There are many ways to tackle an injury, and the best way usually involves a combination of many different things. Recently, while dealing with a small shoulder injury, I noticed something a little different. I had been following all the proper techniques–icing, using a lacrosse ball, stretching, etc, but my left shoulder remained a little tweaked and it seemed to be the most painful in the morning. I realized that I was greatly aggravating it nightly by sleeping on my left side. Armed with that knowledge, I looked at a lot of other movements that I do daily to see if any were mimicking the sleeping-on-my-left-side position. Sure enough, a bunch of movements were very similar, some of them barbell and other exercises, and some just movements that happen throughout the day.
For example, if you were about to jerk a barbell, common lifting technique would have you extending your shoulders forward in order to create a solid shelf from which to launch the bar overhead. However, in my case, it was that forward extension that was killing my shoulder–forcing my shoulder into the same position it assumes when I sleep on my left side and my weight mashes the shoulder forward and inward. I realized that my shoulder extends forward in all sorts of movements and positions. In the gym–jerking and rowing, in the dojo–punching or jabbing. Outside the gym–typing or using a computer, or biking with Mowgli (I hold the leash with my left hand and he pulls the arm forward). Some of the times the forward extension of the shoulder is good–it creates a solid platform when jerking, it helps protect the jaw when punching. Other times, the forward extension of the shoulder is not good–for example when rowing or typing, as it rounds the back among other things.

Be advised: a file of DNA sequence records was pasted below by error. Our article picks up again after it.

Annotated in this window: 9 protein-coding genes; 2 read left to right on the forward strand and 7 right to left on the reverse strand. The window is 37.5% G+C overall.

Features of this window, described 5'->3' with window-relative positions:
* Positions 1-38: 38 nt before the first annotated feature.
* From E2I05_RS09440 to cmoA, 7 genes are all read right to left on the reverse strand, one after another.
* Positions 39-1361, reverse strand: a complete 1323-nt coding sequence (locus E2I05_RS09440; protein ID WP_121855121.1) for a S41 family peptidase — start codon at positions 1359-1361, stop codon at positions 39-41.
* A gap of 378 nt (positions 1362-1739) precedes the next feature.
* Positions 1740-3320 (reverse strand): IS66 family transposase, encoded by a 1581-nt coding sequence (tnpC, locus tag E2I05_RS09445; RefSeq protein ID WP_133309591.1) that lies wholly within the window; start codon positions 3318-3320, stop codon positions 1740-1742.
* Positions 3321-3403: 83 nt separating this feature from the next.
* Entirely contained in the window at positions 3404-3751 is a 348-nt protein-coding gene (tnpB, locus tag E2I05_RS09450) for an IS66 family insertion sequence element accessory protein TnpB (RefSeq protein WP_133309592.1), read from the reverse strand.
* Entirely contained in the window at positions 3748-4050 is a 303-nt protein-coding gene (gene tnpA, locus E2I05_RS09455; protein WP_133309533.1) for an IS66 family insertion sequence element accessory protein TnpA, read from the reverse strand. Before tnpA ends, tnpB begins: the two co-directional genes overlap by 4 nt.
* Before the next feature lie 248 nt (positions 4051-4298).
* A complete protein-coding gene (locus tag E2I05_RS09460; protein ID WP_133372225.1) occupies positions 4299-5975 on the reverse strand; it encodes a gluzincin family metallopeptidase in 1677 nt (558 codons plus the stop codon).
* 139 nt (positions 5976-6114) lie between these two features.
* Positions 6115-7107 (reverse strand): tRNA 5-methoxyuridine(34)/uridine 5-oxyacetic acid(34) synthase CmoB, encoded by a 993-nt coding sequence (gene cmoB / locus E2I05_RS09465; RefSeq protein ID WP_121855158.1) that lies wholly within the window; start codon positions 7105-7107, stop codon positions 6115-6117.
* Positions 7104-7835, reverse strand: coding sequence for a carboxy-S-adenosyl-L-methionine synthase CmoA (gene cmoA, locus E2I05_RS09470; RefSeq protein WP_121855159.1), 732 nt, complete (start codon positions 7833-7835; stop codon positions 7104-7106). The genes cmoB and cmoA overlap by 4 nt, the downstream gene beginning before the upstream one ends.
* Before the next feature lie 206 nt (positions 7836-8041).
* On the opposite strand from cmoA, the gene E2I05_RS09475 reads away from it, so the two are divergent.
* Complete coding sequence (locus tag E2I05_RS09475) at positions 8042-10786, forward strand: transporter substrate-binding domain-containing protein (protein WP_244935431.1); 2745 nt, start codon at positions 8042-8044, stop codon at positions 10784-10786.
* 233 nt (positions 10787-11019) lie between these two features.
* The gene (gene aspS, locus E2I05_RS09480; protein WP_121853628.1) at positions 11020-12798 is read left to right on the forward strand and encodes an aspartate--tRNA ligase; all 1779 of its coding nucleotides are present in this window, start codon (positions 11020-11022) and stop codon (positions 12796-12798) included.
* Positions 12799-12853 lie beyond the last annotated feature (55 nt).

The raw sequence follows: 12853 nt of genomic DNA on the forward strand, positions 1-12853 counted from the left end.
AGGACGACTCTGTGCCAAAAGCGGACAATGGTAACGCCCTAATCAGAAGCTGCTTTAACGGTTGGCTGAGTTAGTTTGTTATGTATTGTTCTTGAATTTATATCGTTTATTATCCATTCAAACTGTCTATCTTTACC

Sometimes the most innocuous movements are very bad for us, sitting and bending forward with elbows on knees for example. It is easy to focus on proper movement form in the gym and during a workout, but the same kind of awareness is much more difficult to maintain outside the gym. I have seen people who can deadlift four plates with impeccable form look like a flailing train wreck starting a lawn mower. This shoulder injury–a tweak really, but still uncomfortable and not fun–and the realization that I seem to be hurting it the most outside of training, has brought to light that I am guilty of losing good body mechanics in my everyday life. And one of the prime tenets of CrossFit is that it should improve your everyday life.
Take a look at your everyday movement and see if there are regular movements you can do better, more efficiently and safer.
Please post thoughts to Comments.
8 Heavy Singles
Rope Climb 1-1-1-1-1
Squat Snatch 10-8-6-4-2
Double Under 25-25-25-25-25